Reasons Why We Should Be Holy – By George McLaughlin

Chapter 8

Holiness Brings Happiness

Happiness is what everybody wants and yet few find. It is rarer than the most precious jewels. When our English language was made we created the word happiness – that which haps or happens, because there is so little of it. The ancient heathen philosophers declared there is no such thing as happiness in this world. Solon, the famous wise man of Greece, said, “No man ought to be called a happy man as long as he lives,” because he could not know what his life was to be. Varro reckoned up two hundred and eighty different opinions of what constitutes happiness. Lucian gives a long catalogue of the ideas of the philosophers on the subject and refutes them all. Byron, the gay voluptuary, who had sought happiness in the pleasures of the world, while still a young man writes:

Though gay companions o’er the bowl

Dispel awhile the sense of ill,

Though pleasure fill the maddened soul,

The heart, the heart is lonely still.

To die, and go where all must go;

To be the nothing that I was

E’er born to living woe.

Count o’er the joys, thine hours have seen

Count o’er the hours from sorrow free

And know whatever thou hast been

‘Twere better not to be.

And as for me, so dark my fate,

In every state of life hath been,

Man and the world, I so much hate

I care not when I quit the scene.”

We used to think as we saw the crowd rushing to the theaters by the thousands, that they went because they were happy but we have discovered that they go because they are not happy, but are seeking happiness. The character of the slush, that they seek, shows how desperately unhappy they are, who

“Vainly seek with earthly toys

To fill an empty mind.”

The great secret that mankind have not yet learned is that happiness does not consist in what we have or see or hear, but in what we are. You thought you would be happy if you had this or that or were in a more favorable position in life, but happiness is in the soul and not in its surroundings.

God never intended that man should be unhappy. He created him to be happy. To deny this is to accuse our Creator. Who dares to say the good and merciful God ever desired man to be unhappy? The fault is with man. He is out of harmony with his Maker’s plan because out of harmony with his Maker.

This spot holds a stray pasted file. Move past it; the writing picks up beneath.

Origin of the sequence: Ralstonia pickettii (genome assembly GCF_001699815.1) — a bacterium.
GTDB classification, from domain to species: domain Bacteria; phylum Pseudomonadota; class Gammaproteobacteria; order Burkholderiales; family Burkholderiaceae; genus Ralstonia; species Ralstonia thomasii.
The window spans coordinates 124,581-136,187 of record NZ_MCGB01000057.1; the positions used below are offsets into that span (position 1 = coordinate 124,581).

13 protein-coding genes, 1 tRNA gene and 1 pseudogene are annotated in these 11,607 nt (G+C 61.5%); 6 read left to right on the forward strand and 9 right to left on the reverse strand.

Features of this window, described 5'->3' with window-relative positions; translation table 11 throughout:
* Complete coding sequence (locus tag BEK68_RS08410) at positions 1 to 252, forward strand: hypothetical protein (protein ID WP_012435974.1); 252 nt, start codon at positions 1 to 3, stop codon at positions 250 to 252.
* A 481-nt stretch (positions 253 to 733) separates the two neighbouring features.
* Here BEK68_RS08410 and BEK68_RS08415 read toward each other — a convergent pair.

All through nature God shows His desire for our happiness. He gave us a beautiful world to please our senses. He gives us fruitful seasons and harvests. He might have had the trees bring forth their fruits without a blossom, but He gives the blossoms to delight us as well as the fruit to nourish us. And that nothing might be wanting, He has in salvation provided a remedy for our unhappy souls.

The cause of unhappiness is sin in us. This is the cause of all the troubles of the human race. Man has lost God out of his soul and cannot be happy until he is right with God. As soon think of a fish at ease out of its native element, or an eagle happy, taken from its native cliffs and put in a cage.

When sin is cleansed from the heart by the blood of Jesus Christ, the friction is gone. The soul is at ease and is happy in God, even when storms rage on the outside. Paul said, “I have learned in whatever state I am, therewith to be content.” The martyrs were happy even when the fire was devouring their flesh; happier than many ever get, who see no tribulation. Madame Guyon finds the experience of entire sanctification by faith in spite of the darkness of the Roman Catholic Church and fairly reveled in happiness. Persecution, estrangement of family and prison walls could not dampen her happiness. She declared that when put in prison “the very stones of my prison appear like rubies in my eyes.” And in that four years’ confinement for her profession and preaching of holiness she wrote these lines:

“A little bird am I,

Shut from fields of air

And in my cage I sit and sing

To Him, who placed me there,

Well pleased a prisoner to be,

Because my God, it pleaseth Thee,

Naught have I else to do;

I sing the whole day long;

And He whom most I love to please,

Doth listen to my song.

He caught and bound my wandering wing,

And still He bends to hear me sing.

My cage confines me round;

Abroad I cannot fly,

But though my wing is closely bound

My heart’s at liberty.

My prison walls cannot control

The flight, the freedom of the soul.

Oh! it is good to soar,

These bolts and bars above,

To Him whose purpose I adore,

Whose providence I love,

And in Thy mighty will I find

The joy, the freedom of the mind.”

Jesus says, “Blessed (happy) are the pure in heart.”

If the religion of Jesus did not provide for happiness, then it breaks down where most needed, for this is a world of unhappiness. We declare then, that holiness is in harmony with good common sense, in providing for happiness in this world as well as the world to come.